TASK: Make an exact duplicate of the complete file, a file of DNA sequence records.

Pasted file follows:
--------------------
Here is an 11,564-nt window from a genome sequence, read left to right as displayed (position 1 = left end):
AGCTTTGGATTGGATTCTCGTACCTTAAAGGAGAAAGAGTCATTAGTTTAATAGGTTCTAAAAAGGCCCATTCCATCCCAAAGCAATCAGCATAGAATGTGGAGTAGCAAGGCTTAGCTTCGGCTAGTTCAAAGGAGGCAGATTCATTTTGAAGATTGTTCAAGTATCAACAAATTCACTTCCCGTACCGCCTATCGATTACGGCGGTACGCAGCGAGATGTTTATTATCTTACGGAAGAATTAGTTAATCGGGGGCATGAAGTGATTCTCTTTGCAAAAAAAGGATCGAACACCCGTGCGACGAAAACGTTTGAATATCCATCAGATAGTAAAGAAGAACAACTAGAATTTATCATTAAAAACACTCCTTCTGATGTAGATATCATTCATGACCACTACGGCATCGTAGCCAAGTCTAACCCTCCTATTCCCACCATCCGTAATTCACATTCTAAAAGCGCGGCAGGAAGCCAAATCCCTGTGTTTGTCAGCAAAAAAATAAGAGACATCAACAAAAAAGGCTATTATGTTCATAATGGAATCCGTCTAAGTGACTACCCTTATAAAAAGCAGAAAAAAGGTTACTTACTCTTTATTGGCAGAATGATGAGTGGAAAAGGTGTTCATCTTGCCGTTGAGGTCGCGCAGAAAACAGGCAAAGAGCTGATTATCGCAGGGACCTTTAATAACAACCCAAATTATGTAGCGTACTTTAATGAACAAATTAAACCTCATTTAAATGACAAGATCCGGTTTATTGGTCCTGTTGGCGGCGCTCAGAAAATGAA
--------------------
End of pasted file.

Here is an 11,564-nt window from a genome sequence, read left to right as displayed (position 1 = left end):
AGCTTTGGATTGGATTCTCGTACCTTAAAGGAGAAAGAGTCATTAGTTTAATAGGTTCTAAAAAGGCCCATTCCATCCCAAAGCAATCAGCATAGAATGTGGAGTAGCAAGGCTTAGCTTCGGCTAGTTCAAAGGAGGCAGATTCATTTTGAAGATTGTTCAAGTATCAACAAATTCACTTCCCGTACCGCCTATCGATTACGGCGGTACGCAGCGAGATGTTTATTATCTTACGGAAGAATTAGTTAATCGGGGGCATGAAGTGATTCTCTTTGCAAAAAAAGGATCGAACACCCGTGCGACGAAAACGTTTGAATATCCATCAGATAGTAAAGAAGAACAACTAGAATTTATCATTAAAAACACTCCTTCTGATGTAGATATCATTCATGACCACTACGGCATCGTAGCCAAGTCTAACCCTCCTATTCCCACCATCCGTAATTCACATTCTAAAAGCGCGGCAGGAAGCCAAATCCCTGTGTTTGTCAGCAAAAAAATAAGAGACATCAACAAAAAAGGCTATTATGTTCATAATGGAATCCGTCTAAGTGACTACCCTTATAAAAAGCAGAAAAAAGGTTACTTACTCTTTATTGGCAGAATGATGAGTGGAAAAGGTGTTCATCTTGCCGTTGAGGTCGCGCAGAAAACAGGCAAAGAGCTGATTATCGCAGGGACCTTTAATAACAACCCAAATTATGTAGCGTACTTTAATGAACAAATTAAACCTCATTTAAATGACAAGATCCGGTTTATTGGTCCTGTTGGCGGCGCTCAGAAAATGAA